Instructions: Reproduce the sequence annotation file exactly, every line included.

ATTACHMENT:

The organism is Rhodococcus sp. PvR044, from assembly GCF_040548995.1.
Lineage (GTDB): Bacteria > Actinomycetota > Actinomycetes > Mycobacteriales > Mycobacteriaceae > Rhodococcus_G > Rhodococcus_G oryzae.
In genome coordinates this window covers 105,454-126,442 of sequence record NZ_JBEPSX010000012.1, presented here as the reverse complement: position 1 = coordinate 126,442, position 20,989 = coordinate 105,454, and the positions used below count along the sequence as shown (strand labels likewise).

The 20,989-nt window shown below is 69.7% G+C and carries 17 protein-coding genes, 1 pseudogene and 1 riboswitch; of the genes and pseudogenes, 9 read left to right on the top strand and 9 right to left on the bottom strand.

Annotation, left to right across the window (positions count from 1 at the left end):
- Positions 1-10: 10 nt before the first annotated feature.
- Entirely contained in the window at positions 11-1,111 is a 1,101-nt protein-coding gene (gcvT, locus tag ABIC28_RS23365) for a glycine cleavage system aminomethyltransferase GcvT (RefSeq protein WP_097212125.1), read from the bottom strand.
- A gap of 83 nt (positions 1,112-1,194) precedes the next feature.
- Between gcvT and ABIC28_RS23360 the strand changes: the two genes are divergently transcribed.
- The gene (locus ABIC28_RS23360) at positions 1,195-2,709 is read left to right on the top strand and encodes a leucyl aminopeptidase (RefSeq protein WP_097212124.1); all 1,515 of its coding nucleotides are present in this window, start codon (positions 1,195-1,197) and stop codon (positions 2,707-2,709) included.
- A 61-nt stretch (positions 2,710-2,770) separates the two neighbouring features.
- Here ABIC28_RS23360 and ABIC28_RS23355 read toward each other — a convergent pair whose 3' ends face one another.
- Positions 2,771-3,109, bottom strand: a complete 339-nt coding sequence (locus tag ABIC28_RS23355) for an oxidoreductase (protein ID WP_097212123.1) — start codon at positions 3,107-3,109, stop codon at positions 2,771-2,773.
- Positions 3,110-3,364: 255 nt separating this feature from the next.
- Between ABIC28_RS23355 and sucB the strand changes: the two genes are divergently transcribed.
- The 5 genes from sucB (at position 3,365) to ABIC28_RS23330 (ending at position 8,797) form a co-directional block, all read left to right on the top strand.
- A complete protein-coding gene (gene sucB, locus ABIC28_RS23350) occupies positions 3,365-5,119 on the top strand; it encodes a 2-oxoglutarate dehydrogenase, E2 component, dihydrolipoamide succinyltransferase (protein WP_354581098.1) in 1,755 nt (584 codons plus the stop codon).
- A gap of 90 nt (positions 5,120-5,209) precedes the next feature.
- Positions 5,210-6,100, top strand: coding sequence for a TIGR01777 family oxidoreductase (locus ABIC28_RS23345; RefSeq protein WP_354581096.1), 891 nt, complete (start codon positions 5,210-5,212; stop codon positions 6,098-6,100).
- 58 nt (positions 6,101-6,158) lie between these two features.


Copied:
The organism is Rhodococcus sp. PvR044, from assembly GCF_040548995.1.
Lineage (GTDB): Bacteria > Actinomycetota > Actinomycetes > Mycobacteriales > Mycobacteriaceae > Rhodococcus_G > Rhodococcus_G oryzae.
In genome coordinates this window covers 105,454-126,442 of sequence record NZ_JBEPSX010000012.1, presented here as the reverse complement: position 1 = coordinate 126,442, position 20,989 = coordinate 105,454, and the positions used below count along the sequence as shown (strand labels likewise).

The 20,989-nt window shown below is 69.7% G+C and carries 17 protein-coding genes, 1 pseudogene and 1 riboswitch; of the genes and pseudogenes, 9 read left to right on the top strand and 9 right to left on the bottom strand.

Annotation, left to right across the window (positions count from 1 at the left end):
- Positions 1-10: 10 nt before the first annotated feature.
- Entirely contained in the window at positions 11-1,111 is a 1,101-nt protein-coding gene (gcvT, locus tag ABIC28_RS23365) for a glycine cleavage system aminomethyltransferase GcvT (RefSeq protein WP_097212125.1), read from the bottom strand.
- A gap of 83 nt (positions 1,112-1,194) precedes the next feature.
- Between gcvT and ABIC28_RS23360 the strand changes: the two genes are divergently transcribed.
- The gene (locus ABIC28_RS23360) at positions 1,195-2,709 is read left to right on the top strand and encodes a leucyl aminopeptidase (RefSeq protein WP_097212124.1); all 1,515 of its coding nucleotides are present in this window, start codon (positions 1,195-1,197) and stop codon (positions 2,707-2,709) included.
- A 61-nt stretch (positions 2,710-2,770) separates the two neighbouring features.
- Here ABIC28_RS23360 and ABIC28_RS23355 read toward each other — a convergent pair whose 3' ends face one another.
- Positions 2,771-3,109, bottom strand: a complete 339-nt coding sequence (locus tag ABIC28_RS23355) for an oxidoreductase (protein ID WP_097212123.1) — start codon at positions 3,107-3,109, stop codon at positions 2,771-2,773.
- Positions 3,110-3,364: 255 nt separating this feature from the next.
- Between ABIC28_RS23355 and sucB the strand changes: the two genes are divergently transcribed.
- The 5 genes from sucB (at position 3,365) to ABIC28_RS23330 (ending at position 8,797) form a co-directional block, all read left to right on the top strand.
- A complete protein-coding gene (gene sucB, locus ABIC28_RS23350) occupies positions 3,365-5,119 on the top strand; it encodes a 2-oxoglutarate dehydrogenase, E2 component, dihydrolipoamide succinyltransferase (protein WP_354581098.1) in 1,755 nt (584 codons plus the stop codon).
- A gap of 90 nt (positions 5,120-5,209) precedes the next feature.
- Positions 5,210-6,100, top strand: coding sequence for a TIGR01777 family oxidoreductase (locus ABIC28_RS23345; RefSeq protein WP_354581096.1), 891 nt, complete (start codon positions 5,210-5,212; stop codon positions 6,098-6,100).
- 58 nt (positions 6,101-6,158) lie between these two features.